Workers in the State of Louisiana are protected by laws that prohibit employment-based discrimination. But often, the litigation process is complicated; employees who believe they are victims of discrimination and harassment face a challenging burden of proof in order to recover from their employer.
Mr. Hui Chen worked as an equipment mechanic for Ochsner Clinic in New Orleans. Chen routinely exceeded expectations during his annual performance reviews, but his employer suggested that he develop his technical skills, communication ability, and confidence in order to better resolve certain recurring issues on his own and with a team. Chen declined his employer’s recommendations for training and eventually refused to sign his performance evaluations.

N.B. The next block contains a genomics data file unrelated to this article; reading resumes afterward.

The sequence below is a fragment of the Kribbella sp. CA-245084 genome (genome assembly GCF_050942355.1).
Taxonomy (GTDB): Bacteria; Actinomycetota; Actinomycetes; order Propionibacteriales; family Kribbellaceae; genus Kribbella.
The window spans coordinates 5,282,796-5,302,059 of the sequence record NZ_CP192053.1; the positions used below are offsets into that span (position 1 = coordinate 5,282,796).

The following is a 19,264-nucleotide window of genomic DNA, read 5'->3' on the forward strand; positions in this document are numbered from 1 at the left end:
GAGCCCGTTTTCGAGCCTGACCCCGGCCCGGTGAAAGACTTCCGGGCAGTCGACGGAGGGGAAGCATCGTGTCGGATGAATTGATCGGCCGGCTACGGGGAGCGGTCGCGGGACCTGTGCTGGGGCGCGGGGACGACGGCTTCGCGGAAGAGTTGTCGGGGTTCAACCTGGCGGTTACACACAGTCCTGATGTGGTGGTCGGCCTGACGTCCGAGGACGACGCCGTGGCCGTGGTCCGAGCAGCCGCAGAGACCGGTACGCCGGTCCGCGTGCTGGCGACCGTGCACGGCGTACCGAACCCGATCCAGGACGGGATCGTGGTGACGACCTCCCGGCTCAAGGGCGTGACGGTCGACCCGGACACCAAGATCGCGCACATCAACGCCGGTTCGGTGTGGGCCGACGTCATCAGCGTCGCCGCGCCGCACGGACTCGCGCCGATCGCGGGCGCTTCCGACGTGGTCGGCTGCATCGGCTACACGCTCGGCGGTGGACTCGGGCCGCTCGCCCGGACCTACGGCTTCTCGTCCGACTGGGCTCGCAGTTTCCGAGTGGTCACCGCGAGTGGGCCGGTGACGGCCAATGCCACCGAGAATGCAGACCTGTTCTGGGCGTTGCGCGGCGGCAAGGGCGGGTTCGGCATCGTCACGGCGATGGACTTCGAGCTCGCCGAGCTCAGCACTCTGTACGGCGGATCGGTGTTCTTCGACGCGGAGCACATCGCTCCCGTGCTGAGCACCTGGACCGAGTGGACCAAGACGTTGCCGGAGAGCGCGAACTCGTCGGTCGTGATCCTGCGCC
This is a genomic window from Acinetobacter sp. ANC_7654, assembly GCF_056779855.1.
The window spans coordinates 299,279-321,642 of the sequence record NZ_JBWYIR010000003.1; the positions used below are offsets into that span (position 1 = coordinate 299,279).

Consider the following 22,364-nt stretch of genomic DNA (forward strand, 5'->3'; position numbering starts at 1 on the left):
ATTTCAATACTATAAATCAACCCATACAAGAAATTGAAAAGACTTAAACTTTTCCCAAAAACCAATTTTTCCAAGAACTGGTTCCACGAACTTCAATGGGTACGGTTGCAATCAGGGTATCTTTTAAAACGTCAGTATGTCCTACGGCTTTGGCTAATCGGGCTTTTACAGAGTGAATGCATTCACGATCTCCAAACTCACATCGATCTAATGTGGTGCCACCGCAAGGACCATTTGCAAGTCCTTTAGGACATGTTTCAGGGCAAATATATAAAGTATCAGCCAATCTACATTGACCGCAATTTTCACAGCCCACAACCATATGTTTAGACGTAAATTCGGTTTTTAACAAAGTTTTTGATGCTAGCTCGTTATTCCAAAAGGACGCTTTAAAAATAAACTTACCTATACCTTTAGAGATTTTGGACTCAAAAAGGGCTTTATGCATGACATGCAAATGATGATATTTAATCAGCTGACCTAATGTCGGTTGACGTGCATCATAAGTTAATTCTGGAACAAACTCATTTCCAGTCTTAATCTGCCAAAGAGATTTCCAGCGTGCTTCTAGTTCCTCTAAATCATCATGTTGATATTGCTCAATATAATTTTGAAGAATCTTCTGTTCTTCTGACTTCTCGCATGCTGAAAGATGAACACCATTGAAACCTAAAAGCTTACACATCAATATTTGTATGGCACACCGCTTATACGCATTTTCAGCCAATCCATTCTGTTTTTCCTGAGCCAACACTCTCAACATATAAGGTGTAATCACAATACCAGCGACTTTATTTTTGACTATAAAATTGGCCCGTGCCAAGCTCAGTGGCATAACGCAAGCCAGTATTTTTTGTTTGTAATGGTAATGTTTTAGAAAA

When Chen injured his ankle at work, he took three months off for recovery. During Chen’s leave, a back-up mechanic assumed his responsibilities and discovered numerous quality control issues that Chen should have repaired as part of his routine work. When Chen returned from leave, he disputed the needed repairs; nevertheless, he received a corrective action and was ultimately placed on probation for failing to properly assess and diagnose the issues. Because Chen claimed his ankle pain interfered with his duties to perform daily inspections, he performed only six out of 25 scheduled inspections and was ultimately terminated for insubordination.